Kate’s mother takes the bait, Kate takes the bait. To further divide the outlaws, Isabella issues Allan with a pardon, so the dunderheads immediately think he’s done something spy-like to warrant it. “I haven’t done anything!” I find it strange and significant that Allan adds, “You believe me, Guy?” And Guy is noncommittal! The group shuns him, even as he rejects his earlier complicity. “Every day I wish I could take that back.”

Isabella and Archer’s dealings seem rather incestuous, which is not a nice image. Isabella is annoyed to work with, much less be related to, “some nasty little hustler like you.” Robin is captured, and with only a few men, the outlaws stand little chance of breaching Nottingham’s gates to get him back. Tuck’s advice is novel—a sit-in, of sorts—with Rohan’s decrepit army defending Helm’s Deep at his side. “We are going to turn the other cheek.” Tuck encourages the first archer to “be a man, start [the killing] with me.” Eventually it descends into chaos as Isabella is abandoned by her captain-at-arms. “Goodbye, Sheriff, and good luck.” There’s a surprisingly satisfying bitch fight between Isabella and Kate, interrupted only by the corpse of Allan—who’d previously been seen looking up at someone going, “you!”—and the return of Vasey the Sheriff of Nottingham!

As cliffhangers go, it’s rather inferior to the last two. We knew he wasn’t dead even if Guy and everyone else thought he’d been killed, and though he’s brought a huge army to crush everyone, the shock value isn’t what it should be. In part two, everyone is a bit baffled: “that ghost has raised an army!” “I want my town back,” says the Sheriff. “Your weapons are no match for these men’s hatred of you.” The show has always been obsessed with gunpowder and anachronistic super-weapons like Greek Fire previously, and now the alchemical Archer must pit his knowledge of “Byzantine Fire” against the Sheriff’s supply of it. Archer is the one, in fact, who sold the Byzantine Fire to the Sheriff. “We have to take the trebuchets” (in order to prevent spectacular explosions).

“Why didn’t you give me up to him?” asks the newly-noble (or simply world-weary) Guy to Robin. “I’m with you,” he announces. For Marian’s sake he almost had been in the Helm’s Deep episode from season 2. With Isabella tucked safely into the dungeons, Guy goes to her to offer her honorable death: poison. “This is your idea of mercy?!” Even from where I’m standing, this seems a bit lame and not a little dangerous. “For our mother’s sake,” he says. “There’s precious little left of goodness in either of us.”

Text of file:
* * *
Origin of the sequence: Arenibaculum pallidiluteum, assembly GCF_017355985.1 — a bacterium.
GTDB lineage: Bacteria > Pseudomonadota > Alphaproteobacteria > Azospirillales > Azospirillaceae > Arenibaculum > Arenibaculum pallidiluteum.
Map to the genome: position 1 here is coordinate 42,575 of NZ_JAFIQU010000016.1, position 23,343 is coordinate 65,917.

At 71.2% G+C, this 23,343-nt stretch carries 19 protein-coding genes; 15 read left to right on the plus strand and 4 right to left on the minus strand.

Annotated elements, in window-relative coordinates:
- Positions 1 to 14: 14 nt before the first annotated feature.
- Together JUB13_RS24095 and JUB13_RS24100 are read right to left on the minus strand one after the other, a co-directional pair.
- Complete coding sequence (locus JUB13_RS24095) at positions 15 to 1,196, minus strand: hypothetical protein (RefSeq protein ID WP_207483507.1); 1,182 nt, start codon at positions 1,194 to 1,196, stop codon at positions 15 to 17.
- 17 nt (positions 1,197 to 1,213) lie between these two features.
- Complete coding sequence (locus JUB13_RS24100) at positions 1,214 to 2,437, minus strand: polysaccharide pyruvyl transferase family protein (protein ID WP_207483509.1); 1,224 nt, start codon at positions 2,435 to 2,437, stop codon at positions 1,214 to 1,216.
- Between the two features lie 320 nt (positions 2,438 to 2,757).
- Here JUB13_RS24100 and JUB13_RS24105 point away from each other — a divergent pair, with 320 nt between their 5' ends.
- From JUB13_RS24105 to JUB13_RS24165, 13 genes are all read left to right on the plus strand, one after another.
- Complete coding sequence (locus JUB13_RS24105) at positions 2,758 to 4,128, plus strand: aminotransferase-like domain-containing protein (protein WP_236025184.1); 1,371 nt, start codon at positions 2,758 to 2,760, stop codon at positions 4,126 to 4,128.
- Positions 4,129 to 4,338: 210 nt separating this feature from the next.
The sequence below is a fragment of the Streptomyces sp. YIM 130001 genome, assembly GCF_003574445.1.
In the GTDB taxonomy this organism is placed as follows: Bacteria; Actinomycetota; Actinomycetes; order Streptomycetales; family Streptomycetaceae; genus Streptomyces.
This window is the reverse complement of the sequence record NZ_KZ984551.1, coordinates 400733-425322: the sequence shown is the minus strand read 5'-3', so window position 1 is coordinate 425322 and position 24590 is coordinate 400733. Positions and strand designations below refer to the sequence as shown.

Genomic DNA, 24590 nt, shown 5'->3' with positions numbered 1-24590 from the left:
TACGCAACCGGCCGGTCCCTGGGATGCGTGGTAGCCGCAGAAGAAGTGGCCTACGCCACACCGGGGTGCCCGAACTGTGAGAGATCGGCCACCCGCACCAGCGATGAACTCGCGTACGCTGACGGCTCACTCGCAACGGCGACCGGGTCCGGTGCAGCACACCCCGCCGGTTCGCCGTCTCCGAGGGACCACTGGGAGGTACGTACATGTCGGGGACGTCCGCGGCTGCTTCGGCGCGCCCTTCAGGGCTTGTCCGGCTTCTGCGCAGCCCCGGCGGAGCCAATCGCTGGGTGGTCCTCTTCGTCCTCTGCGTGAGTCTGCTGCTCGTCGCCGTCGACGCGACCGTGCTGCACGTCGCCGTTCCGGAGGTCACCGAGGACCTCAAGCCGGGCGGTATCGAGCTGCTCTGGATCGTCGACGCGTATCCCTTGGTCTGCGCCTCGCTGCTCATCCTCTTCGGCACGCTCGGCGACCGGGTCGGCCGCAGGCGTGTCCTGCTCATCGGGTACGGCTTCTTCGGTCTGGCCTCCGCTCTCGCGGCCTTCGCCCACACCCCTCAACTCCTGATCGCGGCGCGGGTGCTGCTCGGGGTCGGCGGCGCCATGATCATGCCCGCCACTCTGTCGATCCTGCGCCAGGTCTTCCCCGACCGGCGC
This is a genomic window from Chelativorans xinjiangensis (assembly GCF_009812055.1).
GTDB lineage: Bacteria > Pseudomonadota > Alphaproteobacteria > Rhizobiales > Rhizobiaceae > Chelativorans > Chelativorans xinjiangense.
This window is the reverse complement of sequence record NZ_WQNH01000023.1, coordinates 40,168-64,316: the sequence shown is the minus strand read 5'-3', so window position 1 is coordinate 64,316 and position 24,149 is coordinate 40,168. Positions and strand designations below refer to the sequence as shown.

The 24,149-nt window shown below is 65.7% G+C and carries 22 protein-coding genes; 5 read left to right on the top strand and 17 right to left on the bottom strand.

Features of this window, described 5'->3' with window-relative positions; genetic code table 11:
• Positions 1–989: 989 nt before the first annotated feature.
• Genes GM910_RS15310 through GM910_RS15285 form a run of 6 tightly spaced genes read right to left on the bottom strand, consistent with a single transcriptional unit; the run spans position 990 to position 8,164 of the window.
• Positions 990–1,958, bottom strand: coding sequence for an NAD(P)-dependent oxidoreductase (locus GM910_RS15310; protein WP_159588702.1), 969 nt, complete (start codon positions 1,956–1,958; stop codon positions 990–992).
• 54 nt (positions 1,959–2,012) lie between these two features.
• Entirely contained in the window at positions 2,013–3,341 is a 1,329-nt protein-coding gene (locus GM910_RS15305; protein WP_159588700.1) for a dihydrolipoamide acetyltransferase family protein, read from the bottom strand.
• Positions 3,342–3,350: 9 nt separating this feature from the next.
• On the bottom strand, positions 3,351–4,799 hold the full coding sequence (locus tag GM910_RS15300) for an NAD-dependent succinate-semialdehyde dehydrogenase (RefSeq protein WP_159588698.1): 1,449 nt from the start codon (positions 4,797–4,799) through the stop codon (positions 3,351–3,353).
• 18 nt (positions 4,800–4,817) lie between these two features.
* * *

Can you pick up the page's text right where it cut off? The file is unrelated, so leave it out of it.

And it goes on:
Kate attempts a dangerous run to get word to King Richard for reinforcements, but the Sheriff introduces the historically sound but unfortunate fact that “he was captured by Leopold of Austria.” Robin points out that the Sheriff is unlikely to kill everyone. “Who’s going to pay tax if they’re all dead?” Vasey asks (he seems to have lost all sense of humor when he “died”). “I’m bored with that game.” Meanwhile Isabella has escaped and is running through tunnels. She’s all for creating traps and letting the Sheriff in. Guy, stupidly, pursues. “I set up this little trap . . .” In a stand-off with Vasey, Isabella, and her captain-at-arms versus Robin, Guy, and Archer, the Sheriff notes that it’s better that the battle is decided this way; “the important few.” I will say this: the choreography here is well-handled and quite good.

I knew Robin Hood was going to die from the start of this episode. It wasn’t until this scene that I knew Guy was going to die. This made me very disappointed, and although the manner of his death was better than it could have been two seasons ago, it still seemed a bit of an anti-climax to his revolution toward good. It’s perhaps fitting that in the end Isabella got to strike the killing blow. She also (very Hamlet-like) got to graze Robin with a poison-tipped blade (courtesy of Guy, however unwittingly this time) and announced, “You’ll be dead before sundown.” She and her cronies initiated a retreat, but not before Guy could die in Robin’s arms. “This is the end . . . Marian, the love of my life . . .” As per usual, RA milks the drama for all it’s worth. I’m not going to lie and say this didn’t vex me exceedingly.